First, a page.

Booroola Sheep

What is the history of Booroola Sheep?

The Booroola sheep originated in the early 1940s, probably by the mutation of a gene in a private Merino flock on a farm called Booroola in New South Wales, Australia. 

The Australian Ministry of Agriculture concentrated the breeding of animals carrying the fecundity gene and established a new strain of prolific Merino called Booroola Merino. The fecundity gene was later transmitted to other breeds by crossbreeding.

The term Booroola is now applied to animals of any breed carrying the gene.

What are the characteristics of Booroola Sheep?

  • Booroola Merino sheep are white. 
  • Head The head is medium to short. 
  • The Booroola rams are masculine and most have well developed horns. 
  • Booroola Ewes are hornless and are more refined about the head than the rams.
  • The hair on the face and ears is white and of fine quality. 
  • Wool may cover the face in some animals. 
  • The body is small, narrow, and low. 
  • The neck is rather short. In some animals the skin is loose and forms wrinkles. 
  • The legs are relatively short.
  • They are covered with wool down to the hooves. 
  • The tail is long and narrow. 
  • Fine wool covers the whole body and parts of the legs and face; some animals are wool blind.
  • Sexual maturity Booroola Merino, like the other Merino strains, is characterized by late sexual maturity. 
  • It was reported that less than 10% of the females reach puberty at 1 year of age. 
  • Ewe yearlings can be mated at 1 year of age if they weigh around 30 kg, but fertility at that age is not high.
  • Booroola Merino ewes are characterized by a long breeding season that extends for 8 months. 
  • During a 12-month period, Booroola ewes showed on average 9.8 estrous cycles. Sixty percent of Booroola ewes ovulate in all months of the year.
  • Age at first lambing The common practice with Booroola ewes is to breed them at 18 months of age to lamb when they are about 2 years old.
  • Postpartum Forty days after lambing, about 3% of the lactating and 18% of the non lactating ewes resume ovulation.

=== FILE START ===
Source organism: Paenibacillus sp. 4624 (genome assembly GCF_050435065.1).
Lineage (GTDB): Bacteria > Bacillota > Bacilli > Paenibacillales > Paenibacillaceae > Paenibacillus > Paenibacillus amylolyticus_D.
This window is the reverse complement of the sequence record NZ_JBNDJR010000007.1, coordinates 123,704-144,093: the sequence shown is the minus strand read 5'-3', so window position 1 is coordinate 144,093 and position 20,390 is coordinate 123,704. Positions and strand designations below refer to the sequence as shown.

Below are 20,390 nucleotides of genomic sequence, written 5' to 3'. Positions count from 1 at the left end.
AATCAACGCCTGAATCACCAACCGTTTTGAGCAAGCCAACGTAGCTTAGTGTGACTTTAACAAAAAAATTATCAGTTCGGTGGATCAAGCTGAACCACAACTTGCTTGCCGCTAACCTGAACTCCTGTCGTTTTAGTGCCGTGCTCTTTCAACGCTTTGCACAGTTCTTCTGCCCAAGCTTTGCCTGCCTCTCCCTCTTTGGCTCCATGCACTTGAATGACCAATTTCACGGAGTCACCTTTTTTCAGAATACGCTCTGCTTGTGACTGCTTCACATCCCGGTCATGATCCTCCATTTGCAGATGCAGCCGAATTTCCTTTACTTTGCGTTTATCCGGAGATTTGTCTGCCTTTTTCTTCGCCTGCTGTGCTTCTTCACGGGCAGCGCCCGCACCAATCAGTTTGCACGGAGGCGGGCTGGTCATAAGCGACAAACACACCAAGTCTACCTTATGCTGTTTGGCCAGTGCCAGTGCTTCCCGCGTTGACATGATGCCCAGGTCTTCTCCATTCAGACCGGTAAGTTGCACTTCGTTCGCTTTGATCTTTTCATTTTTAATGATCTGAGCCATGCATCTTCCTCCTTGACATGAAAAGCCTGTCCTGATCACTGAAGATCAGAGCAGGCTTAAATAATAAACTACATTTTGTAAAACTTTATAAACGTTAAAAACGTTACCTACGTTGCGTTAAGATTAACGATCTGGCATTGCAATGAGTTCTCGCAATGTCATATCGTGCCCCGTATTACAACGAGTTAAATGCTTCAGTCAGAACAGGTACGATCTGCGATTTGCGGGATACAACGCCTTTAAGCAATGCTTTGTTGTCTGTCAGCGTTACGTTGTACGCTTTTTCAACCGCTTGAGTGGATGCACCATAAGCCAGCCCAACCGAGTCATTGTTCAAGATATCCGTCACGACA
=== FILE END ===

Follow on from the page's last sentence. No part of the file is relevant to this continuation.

• Fiber diameter varies between 19 and 26 um; staple length varies between 9.1 and 10.4 cm. 
  • Mothering ability is relatively poor in Booroola Merino. 
  • Milk production is often inadequate to feed a large litter, and no more than two lambs on the mother are recommended.  
  • Males have big round horns, which sometimes have to be cut. 
  • Booroolas are quiet, gentle, and easy to handle. 
  • Booroola Rams sometimes like to fight each other. 
  • Fertility of Booroola Merino and Booroola crosses is about 90%. AccordingtoanAustralianstudy,about 65% of the ewes ovulate three to five ova, 23% ovulate one or two ova, and 12% ovulate from six to nine ova. The mean ovulation rate is 3.7 compared with 1.4 for the regular type Merino. 

Average litter size of Booroola ewes is reported at 2.3 (1-7) with 40% of litters being 3 or more. In a study in New Zealand, litter size of Booroola was 2.1 where as that for Merino was1.4. In Canada, litter size at birth for ewes aged 18 months and older was 2.7 lambs. The percentage of ewes lambing quadruplets and triplets was 23 and 35%, respectively.

Booroola Lamb mortality at birth is greatly influenced by litter size. In litters of 1, 2, 3, 4, 5, and 6 lambs, mortality was 10, 23, 45, 63, 70, and 72%, respectively. On average, mortality rate is about 38% compared with 15% for Merino. Lamb mortality is higher in 2- year-old ewes (46%) than in older ewes (28%).

Booroola Lamb birthweight varies with the number of lambs born in the litter, from 3.9-4.8 kg for single lambs to 1.9-2.6 kg for quadruplets (2.9-3.7 kg and 2.2-3.1 kg for twins and triplets). Weaning weight of Booroola lambs at 70 days of age was 13.5 kg in Canada and around 19 kg at 84 days of age in Australia. 

Lambs slaughtered at 35 kg live weight dress 47.8%. The area of loin-eye muscle in lambs slaughtered at 24 and 38 kg live weight averaged 8.3 and 11.8 cm2 respectively. The carcasses are shorter than in other sheep breeds (56 cm for 15-kg carcass) with chest depth of 25.6 cm and back-fat depth of 57 mm. Booroola crosses with other Merino strains gave greater depths of fat, according to an Australian study. Studies have shown that when Booroola ewes were left with three or more lambs most of the lambs died, which may indicate low milk production. Merino ewes raising twins and single lambs were reported to produce, respectively, about 100 and 70 kg of milk during a 70-day nursing period. Grease fleece weight of ewes raising one lamb is about 4.7 kg, whereas for ewes raising three lambs it is 4.1 kg. Clean scoured yield is about 70%.

What is the weight of mature Booroola Sheep?

Mature Booroola rams weigh 75-95 kg and mature Booroola ewes weigh 60 - 70 kg.

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